News & Updates

  • Why the trope of Black-Asian conflict in the face of anti-Asian violence dismisses solidarity

    Posted by · September 16, 2021 9:26 AM

    Brookings - A recent survey shows that more than three out of four Asian Americans worry about experiencing hate crimes, harassment, and discrimination because of COVID-19. Among Chinese and Asian Indians, the figures are even higher at 84 percent and 80 percent, respectively.

    These findings may be unsurprising in light of shocking video footage of anti-Asian violence that has recently gone viral. Viewers of these videos witnessed perpetrators shoving elderly men and women to the ground, assaulting Asian American men and women in the face, and stabbing an Asian American man  in the back with an 8-inch knife. Asian-owned businesses like New York’s Xi’an Famous Foods, already under financial stress because of the pandemic, are also struggling to keep their employees safe. The spate of unprovoked attacks elicited a rallying cry that something must be done. For Asian Americans, however, this cry is a year overdue.

    Since March of last year, there have been over 3,000 self-reported incidents of anti-Asian violence from 47 states and the District of Columbia, ranging from stabbings and beatings, to verbal harassment and bullying, to being spit on and shunned. While being spit on is offensive, in the time of coronavirus, it is also potentially lethal.

    Democratic lawmakers, led by Rep. Grace Meng, D-N.Y. and Sen. Mazie Hirono, D-Hawaii, said they would introduce new anti-hate crime legislation to address a rise in hate incidents directed at Asian Americans. The bill would create a new position at the Department of Justice to facilitate the review of hate crimes and provide oversight of hate crimes related to COVID-19.

    The Trope of Black-Asian Conflict

    These senseless acts of anti-Asian violence have finally garnered the national attention they deserve, but they have also invoked anti-Black sentiment and reignited the trope of Black-Asian conflict. Because some of the video-taped perpetrators appear to have been Black, some observers immediately reduced anti-Asian violence to Black-Asian conflict. This is not the first time that the trope has been weaponized. Black-Asian conflict—and Black-Korean conflict more specifically—became the popular frame of the LA riots in 1992.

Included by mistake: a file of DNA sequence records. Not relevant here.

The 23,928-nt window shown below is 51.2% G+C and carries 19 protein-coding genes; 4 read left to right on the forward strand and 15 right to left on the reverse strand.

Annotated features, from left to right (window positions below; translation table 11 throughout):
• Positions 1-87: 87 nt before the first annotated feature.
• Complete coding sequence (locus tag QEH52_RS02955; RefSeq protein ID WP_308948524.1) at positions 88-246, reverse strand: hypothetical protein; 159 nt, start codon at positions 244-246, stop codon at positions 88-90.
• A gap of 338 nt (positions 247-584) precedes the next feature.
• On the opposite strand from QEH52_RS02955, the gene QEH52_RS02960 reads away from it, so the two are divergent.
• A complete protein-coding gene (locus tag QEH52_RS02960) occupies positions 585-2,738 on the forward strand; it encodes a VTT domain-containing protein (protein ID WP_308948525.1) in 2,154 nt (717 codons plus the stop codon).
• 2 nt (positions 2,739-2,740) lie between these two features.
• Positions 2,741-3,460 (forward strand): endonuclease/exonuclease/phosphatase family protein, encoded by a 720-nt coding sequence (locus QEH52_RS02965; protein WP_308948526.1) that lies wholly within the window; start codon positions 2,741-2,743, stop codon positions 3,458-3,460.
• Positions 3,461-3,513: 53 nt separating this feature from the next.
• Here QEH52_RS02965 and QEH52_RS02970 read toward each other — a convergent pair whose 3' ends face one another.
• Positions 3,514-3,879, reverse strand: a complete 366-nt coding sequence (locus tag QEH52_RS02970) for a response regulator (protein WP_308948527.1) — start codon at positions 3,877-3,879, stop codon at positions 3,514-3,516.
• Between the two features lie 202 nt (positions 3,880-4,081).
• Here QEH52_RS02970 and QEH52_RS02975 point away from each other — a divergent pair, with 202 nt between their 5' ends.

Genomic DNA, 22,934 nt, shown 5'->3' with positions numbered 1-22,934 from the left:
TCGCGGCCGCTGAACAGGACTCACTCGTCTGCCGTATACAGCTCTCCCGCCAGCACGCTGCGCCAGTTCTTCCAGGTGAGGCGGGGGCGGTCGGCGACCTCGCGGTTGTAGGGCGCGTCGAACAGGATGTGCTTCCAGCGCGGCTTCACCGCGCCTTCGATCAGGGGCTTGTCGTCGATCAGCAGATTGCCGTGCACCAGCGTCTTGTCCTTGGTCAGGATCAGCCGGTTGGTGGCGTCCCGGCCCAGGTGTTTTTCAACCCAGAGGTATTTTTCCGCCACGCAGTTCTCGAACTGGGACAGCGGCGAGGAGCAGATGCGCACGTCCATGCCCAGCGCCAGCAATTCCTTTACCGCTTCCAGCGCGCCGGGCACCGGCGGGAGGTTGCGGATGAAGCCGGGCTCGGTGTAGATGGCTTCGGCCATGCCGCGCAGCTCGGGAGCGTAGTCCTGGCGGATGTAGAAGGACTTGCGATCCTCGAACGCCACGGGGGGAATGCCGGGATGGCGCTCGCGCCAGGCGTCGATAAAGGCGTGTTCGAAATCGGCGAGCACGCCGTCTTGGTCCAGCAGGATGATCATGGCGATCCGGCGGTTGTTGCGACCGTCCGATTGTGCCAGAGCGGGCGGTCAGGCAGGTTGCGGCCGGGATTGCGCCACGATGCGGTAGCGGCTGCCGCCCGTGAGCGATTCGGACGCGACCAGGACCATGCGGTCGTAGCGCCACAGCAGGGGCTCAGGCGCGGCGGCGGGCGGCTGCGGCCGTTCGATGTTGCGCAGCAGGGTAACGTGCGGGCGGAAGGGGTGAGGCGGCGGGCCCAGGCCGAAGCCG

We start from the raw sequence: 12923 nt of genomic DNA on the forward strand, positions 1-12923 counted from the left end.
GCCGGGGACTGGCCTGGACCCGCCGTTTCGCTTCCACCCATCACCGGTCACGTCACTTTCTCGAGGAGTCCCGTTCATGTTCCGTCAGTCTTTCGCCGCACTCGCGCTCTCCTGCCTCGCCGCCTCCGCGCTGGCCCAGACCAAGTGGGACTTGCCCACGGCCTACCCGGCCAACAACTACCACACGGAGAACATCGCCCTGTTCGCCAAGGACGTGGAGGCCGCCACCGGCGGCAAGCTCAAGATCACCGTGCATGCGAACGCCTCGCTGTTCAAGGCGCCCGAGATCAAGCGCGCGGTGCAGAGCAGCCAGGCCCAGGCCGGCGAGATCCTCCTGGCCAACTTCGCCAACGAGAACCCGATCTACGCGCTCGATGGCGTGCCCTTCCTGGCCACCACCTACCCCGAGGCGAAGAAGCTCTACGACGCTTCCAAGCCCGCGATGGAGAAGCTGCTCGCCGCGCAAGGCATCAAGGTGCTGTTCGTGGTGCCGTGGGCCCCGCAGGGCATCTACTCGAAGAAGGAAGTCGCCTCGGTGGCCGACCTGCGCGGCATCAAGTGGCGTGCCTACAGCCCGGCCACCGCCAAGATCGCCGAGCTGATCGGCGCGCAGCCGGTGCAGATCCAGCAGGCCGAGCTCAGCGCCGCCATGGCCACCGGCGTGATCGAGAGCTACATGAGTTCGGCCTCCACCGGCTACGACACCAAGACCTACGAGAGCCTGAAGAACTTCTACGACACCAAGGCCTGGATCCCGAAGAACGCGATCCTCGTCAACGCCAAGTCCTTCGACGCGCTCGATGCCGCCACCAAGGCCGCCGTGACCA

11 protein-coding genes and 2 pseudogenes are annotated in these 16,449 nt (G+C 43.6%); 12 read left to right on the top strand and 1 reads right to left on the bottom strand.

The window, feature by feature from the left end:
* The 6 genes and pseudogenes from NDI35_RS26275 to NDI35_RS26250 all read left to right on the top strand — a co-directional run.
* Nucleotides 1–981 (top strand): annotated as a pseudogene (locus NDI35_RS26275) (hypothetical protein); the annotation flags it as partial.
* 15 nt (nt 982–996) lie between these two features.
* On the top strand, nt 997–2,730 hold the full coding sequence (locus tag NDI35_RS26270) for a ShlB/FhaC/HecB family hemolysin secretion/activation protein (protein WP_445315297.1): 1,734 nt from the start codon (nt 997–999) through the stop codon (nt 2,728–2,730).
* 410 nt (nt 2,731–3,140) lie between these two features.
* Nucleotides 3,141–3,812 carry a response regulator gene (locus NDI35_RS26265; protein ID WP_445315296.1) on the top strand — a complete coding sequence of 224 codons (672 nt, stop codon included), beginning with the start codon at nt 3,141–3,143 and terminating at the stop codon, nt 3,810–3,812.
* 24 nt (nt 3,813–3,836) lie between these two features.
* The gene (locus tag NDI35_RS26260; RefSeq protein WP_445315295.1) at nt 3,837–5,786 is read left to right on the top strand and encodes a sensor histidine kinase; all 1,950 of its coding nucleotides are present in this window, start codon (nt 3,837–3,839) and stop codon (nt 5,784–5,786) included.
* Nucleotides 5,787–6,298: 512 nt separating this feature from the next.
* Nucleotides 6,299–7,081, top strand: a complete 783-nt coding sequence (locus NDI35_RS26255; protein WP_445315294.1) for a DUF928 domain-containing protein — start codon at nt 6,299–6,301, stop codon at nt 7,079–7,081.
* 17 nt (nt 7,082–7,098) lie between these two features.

The trope failed to capture the reality of Black-Korean relations three decades ago, and it fails to capture the reality of anti-Asian bias today. A recent study finds that in fact, Christian nationalism is the strongest predictor of xenophobic views of COVID-19, and the effect of Christian nationalism is greater among white respondents, compared to Black respondents. Moreover, Black Americans have also experienced high levels of racial discrimination since the pandemic began. Hence, not only does the frame of two minoritized groups in conflict ignore the role of white national populism, but it also absolves the history and systems of inequality that positioned them there.

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  • A ‘History of Exclusion, of Erasure, of Invisibility.’ Why the Asian-American Story Is Missing From Many U.S. Classrooms

    Posted by · September 13, 2021 11:49 AM

    A group of children saluting the American flag at a school in the Chinatown area of Manhattan circa 1960. - Keystone View/FPG/Getty Images

    On the morning of March 17, Liz Kleinrock contemplated calling out of work. The shootings at three Atlanta-area spas had happened the night before, leaving eight dead including six women of Asian descent, and Kleinrock, a 33-year-old teacher in Washington, D.C., who is Asian-American, felt the news weighing on her heavily.

    But instead of missing work, she changed up her lesson plan. She introduced her sixth graders over Zoom to poems written by people of Japanese ancestry incarcerated during World War II. Her lesson included “My Plea,” printed in 1945 by a young person named Mary Matsuzawa who was held at the Gila River Relocation Center in Arizona: “I pray that someday every race / May stand on equal plane / And prejudice will find no dwelling place / In a peace that all may gain.”

    “I feel like so many Asian elders have been targeted because of this stereotype that Asians are meek and quiet and don’t speak up and don’t say anything, and therefore that makes our elderly easy targets,” Kleinrock said to TIME by phone, speaking of the purpose of the lesson. “And so it’s so important to be loud and to bring attention to this. Education is so important. If we don’t know our history, then we’re doomed to repeat the same thing over and over again.”

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  • Anti-Asian hate crimes in California jumped 107%, attorney general says

    Posted by · September 09, 2021 9:56 AM

    California Attorney General Rob Bonta released hate-crime statistics Wednesday showing a sharp increase in hate crimes against Asians last year.

    California AG says staggering jump in anti-Asian hate crimes